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December 22, 2012

Today in History

Today is Monday, Dec. 24, the 359th day of 2012. There are seven days left in the year. This is Christmas Eve.

Today’s highlight in history:

On Dec. 24, 1955, the Continental Air Defense Command Operations Center in Colorado Springs, Colo., fielded a series of phone calls from children wanting to know the whereabouts of Santa Claus after an ad in a local newspaper mistakenly gave the Center’s number; thus began a tradition continued by the North American Aerospace Defense Command (NORAD) of tracking Santa’s location the night before Christmas.

On this date:

In 1524, Portuguese navigator Vasco da Gama — who had discovered a sea route around Africa to India — died in Cochin, India.

In 1814, the War of 1812 officially ended as the United States and Britain signed the Treaty of Ghent.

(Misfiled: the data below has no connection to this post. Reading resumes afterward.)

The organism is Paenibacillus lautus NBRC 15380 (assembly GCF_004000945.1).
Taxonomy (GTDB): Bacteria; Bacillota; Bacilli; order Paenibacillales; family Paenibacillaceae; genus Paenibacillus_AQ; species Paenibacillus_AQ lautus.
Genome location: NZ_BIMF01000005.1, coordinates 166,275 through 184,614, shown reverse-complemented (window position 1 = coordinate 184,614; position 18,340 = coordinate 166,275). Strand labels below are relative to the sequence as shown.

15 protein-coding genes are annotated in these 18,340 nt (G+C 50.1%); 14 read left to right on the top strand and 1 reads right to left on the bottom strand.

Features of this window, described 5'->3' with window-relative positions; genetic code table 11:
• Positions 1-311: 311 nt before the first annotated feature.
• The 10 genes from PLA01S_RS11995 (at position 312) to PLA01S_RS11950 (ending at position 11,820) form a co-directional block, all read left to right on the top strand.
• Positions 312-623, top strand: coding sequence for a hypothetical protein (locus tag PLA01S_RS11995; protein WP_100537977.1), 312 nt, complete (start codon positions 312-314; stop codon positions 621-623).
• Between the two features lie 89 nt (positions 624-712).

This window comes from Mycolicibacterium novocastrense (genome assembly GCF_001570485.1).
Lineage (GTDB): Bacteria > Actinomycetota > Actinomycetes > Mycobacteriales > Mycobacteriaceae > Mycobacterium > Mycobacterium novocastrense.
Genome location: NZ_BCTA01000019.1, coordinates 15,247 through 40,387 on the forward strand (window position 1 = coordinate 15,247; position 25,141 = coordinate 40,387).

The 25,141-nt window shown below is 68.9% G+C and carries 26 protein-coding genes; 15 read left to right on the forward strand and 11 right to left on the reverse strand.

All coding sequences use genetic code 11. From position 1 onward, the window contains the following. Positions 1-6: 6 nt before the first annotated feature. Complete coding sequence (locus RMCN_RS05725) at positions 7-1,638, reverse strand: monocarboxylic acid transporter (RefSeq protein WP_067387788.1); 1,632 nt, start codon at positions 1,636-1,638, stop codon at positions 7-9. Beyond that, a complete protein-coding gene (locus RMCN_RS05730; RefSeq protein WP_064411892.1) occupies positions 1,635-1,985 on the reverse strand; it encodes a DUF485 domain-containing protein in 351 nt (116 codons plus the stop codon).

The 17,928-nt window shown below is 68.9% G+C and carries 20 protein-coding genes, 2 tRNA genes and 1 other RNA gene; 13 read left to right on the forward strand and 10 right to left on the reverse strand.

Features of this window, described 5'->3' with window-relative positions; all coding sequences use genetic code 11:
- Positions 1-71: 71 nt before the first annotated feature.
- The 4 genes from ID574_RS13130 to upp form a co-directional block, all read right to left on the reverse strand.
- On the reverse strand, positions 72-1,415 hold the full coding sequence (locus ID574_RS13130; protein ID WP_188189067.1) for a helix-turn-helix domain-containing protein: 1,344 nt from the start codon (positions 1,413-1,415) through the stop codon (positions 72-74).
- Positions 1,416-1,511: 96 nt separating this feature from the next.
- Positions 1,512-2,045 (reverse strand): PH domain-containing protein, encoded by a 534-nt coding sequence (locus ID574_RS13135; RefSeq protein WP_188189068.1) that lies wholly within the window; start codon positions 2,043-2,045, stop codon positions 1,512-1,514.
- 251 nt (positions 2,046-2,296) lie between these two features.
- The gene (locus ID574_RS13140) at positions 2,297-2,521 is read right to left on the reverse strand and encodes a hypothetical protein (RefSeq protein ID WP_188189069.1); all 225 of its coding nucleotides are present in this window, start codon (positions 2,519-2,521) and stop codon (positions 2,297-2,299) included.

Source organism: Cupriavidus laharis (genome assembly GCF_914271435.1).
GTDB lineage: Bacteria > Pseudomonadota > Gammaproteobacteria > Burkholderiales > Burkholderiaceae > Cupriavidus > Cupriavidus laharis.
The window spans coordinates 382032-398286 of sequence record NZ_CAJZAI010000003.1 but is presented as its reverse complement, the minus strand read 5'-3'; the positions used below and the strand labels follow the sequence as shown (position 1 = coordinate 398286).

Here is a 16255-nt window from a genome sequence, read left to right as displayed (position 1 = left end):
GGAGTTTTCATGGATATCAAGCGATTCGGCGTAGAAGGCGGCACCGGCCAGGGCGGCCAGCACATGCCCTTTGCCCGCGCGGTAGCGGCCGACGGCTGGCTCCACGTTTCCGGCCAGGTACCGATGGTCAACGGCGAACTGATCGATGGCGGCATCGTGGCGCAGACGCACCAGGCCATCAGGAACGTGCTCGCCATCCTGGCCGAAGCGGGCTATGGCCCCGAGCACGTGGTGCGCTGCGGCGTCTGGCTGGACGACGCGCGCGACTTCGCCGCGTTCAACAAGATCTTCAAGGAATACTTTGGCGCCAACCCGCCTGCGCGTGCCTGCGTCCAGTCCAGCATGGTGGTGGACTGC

In 1851, fire devastated the Library of Congress in Washington, D.C., destroying about 35,000 volumes.

In 1865, several veterans of the Confederate Army formed a private social club in Pulaski, Tenn., called the Ku Klux Klan.

In 1871, Giuseppe Verdi’s opera “Aida” had its world premiere in Cairo, Egypt.

In 1906, Canadian physicist Reginald A. Fessenden became the first person to transmit the human voice (his own) as well as music over radio, from Brant Rock, Mass.

In 1943, President Franklin D. Roosevelt appointed Gen. Dwight D. Eisenhower supreme commander of Allied forces in Europe as part of Operation Overlord.

In 1951, Gian Carlo Menotti’s “Amahl and the Night Visitors,” the first opera written specifically for television, was first broadcast by NBC-TV.

In 1968, the Apollo 8 astronauts, orbiting the moon, read passages from the Old Testament Book of Genesis during a Christmas Eve telecast.

In 1980, Americans remembered the U.S. hostages in Iran by burning candles or shining lights for 417 seconds — one second for each day of captivity.

In 1992, President George H.W. Bush pardoned former Defense Secretary Caspar Weinberger and five others in connection with the Iran-Contra scandal. President-elect Bill Clinton chose Zoe Baird to be his attorney general, but the nomination fell apart over Baird’s hiring of illegal aliens as domestic workers.

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